BRB..gotta break up a kid argument/fight. OY
Alright, I'm back. Siblings..I grew up an only child so I don't get the sibling rivalry thing but anyways, this isn't about my kids its about games.
Now, I'm not on either side of the "games are art" debate, I leave that to those wiser than me. However I am in the camp that games can emotionally affect you just as much as books or a movie. No, I don't mean that if you play a violent video game you're gonna go all Lizzie Borden on people. I mean they can resonate with you, make you feel, make you laugh, make you cry, make you relate to the characters and their plight, even make you feel guilty for some of your in-game actions (probably why as hard as I try I CAN'T be evil in Fable 2)
Obvious example is Lost Odyssey and its "Thousand Years of Dreams", but that wasn't the only thing that struck a chord with me, I found myself tearing up at other parts of the game, including happy moments.
Now, I'm a pretty cold hearted individual, While I am incredibly protective and passionate about my family circle (not the silly magazine, though they have good recipes), I tend to not care about others much. (I know it makes me a horrible person but there you have it).Example: While I consider 9/11 a great tragedy and feel for those that lost loved ones, I wasn't sitting there crying while watching the news. I have however cried when characters have died in movies or books or games. Hell I didn't cry at my own wedding but I cried at one in a video game.
Here's a couple of games that caught me with their VERY contrasting landscapes: Oblivion and Fallout3.
Say what you will about Oblivion's fugly characters, repetative voice acting and scaling enemies, Tamriel is GORGEOUS. I remember the first time I stood on the Jerhall Mountains and looked out across the game world, the blue sky, The thick lush trees and the beautiful Imperial City right in the center of it all, shining white and proud. For a moment I was a Dark Elf Battle Mage and Looking out at the horizon showed me just what I was fighting to protect. It was a powerful moment for me.
In contrast you have the Capitol Wasteland of Fallout 3. As I stand on a high vantage point and look out, I see the land rolling out for miles and miles. Where Tamriel filled me with hope and purpose, the Wasteland fills me with despair and sadness. Yes, the world is portrayed in detail just as interesting and precise as the world of Oblivion; Yes, the world is portayed in a way I can imagine it would look after a nuclear war, so from a graphical and realistic standpoint its amazing.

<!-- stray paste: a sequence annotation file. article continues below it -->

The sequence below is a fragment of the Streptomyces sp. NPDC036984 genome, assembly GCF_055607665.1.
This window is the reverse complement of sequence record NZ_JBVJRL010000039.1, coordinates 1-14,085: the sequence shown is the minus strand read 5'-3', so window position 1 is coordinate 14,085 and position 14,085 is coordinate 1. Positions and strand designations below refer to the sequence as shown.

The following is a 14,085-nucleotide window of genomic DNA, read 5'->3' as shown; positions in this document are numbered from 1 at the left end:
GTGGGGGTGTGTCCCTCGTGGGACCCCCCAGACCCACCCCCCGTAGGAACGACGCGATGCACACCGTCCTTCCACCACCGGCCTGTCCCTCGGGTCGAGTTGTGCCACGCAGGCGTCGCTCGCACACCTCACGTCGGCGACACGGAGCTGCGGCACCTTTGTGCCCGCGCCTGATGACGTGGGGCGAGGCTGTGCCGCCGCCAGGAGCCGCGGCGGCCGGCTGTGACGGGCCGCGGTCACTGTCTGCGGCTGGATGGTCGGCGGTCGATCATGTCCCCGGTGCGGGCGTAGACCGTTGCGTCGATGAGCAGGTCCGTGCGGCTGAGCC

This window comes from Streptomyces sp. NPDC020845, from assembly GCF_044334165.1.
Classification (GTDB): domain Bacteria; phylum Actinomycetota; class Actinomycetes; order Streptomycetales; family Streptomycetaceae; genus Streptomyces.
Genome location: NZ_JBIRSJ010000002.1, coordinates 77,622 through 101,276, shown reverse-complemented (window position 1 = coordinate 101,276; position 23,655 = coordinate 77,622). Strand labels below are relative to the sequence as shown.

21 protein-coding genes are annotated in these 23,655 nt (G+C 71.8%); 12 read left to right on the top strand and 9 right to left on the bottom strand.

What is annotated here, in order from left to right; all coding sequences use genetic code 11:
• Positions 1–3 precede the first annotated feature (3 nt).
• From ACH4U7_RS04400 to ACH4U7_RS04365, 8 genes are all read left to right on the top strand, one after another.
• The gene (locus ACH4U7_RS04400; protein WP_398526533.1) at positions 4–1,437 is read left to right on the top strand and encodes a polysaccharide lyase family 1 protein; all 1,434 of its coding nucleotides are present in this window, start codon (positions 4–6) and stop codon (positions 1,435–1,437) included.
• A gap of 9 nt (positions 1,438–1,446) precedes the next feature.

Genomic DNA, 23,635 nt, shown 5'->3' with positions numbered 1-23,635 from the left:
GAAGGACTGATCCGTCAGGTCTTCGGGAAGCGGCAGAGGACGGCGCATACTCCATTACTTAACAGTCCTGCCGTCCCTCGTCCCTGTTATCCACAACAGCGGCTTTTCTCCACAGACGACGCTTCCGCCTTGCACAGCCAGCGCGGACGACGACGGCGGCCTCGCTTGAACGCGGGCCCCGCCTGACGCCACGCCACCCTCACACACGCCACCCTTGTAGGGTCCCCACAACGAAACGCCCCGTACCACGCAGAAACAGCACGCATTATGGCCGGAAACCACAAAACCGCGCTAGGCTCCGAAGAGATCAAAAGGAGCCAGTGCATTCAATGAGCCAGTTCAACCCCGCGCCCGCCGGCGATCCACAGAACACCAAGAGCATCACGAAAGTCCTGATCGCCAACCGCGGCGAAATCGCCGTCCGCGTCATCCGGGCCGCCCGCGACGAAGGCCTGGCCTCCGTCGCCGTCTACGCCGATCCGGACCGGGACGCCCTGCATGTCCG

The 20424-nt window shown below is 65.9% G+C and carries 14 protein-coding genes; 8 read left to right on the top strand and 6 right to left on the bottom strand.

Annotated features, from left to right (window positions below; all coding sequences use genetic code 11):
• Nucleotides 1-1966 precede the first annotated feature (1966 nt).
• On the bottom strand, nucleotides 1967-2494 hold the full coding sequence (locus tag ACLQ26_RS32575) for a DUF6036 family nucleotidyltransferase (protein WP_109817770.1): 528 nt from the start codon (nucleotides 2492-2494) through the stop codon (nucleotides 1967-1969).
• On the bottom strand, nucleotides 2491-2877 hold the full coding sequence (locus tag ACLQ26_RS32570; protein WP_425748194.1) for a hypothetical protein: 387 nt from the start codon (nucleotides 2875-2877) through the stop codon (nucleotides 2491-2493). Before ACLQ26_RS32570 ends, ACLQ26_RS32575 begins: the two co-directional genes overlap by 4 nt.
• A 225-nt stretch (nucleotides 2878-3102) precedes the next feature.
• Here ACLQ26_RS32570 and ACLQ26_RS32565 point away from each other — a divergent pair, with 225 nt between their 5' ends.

Where Tamriel made me feel heroic and strong and noble, the Wasteland make me feel small and weak and frail. Of course that is the mood its meant to convey so it does a great job but I find that after a while I have to go play something bright and colorful and cheery to get me out of that darkness. I've actually felt like, if I was my character I'd be banging on Vault 101's door to be let back in. Not that its any cheerier there but its a slight improvement. I even feel bad for the Raiders I kill, after all, they're fighting for survival same as me.
There's one moment in gaming that I have never been able to forget, its kind of the moment I compare other game moments too. That moment was in God of War.
WARNING SPOILER AHEAD IF YOU'VE NEVER PLAYED GOD OF WAR
There's a scene in the game while you're in Pandora's Temple where you come across soldiers in cages suspended from the ceiling. as I walked towards them they began asking and begging me to release them. When I walked closer to them there was a lever on the wall that lowered one of these caged soldiers. Once I let him down I walked around the cage in confusion because I couldn't open it. After a while A realization came to me as I looked up the ramp to the door to the next room and the little ridges on the ground at intervals. I wasn't supposed to get him out, I was supposed to push the cage up. As I made my way up stopping along the way to fight enemies, this soldier continued to cry and beg and scream. I wasn't sure what was in store but I knew it couldn't be good. Then Kratos says to him "We all have to make sacrifices for our gods" in his deep chilling voice and I felt like I was the Soldier in the cage. When we made it up to the room there was a dead soldier on the ground, he had committed suicide and had left a note about how the God's asked too much from him and he couldn't do it. Me? I pushed that cage to the spot on the floor and pulled the lever and tried to ignore the screaming of that soldier as he was incinerated.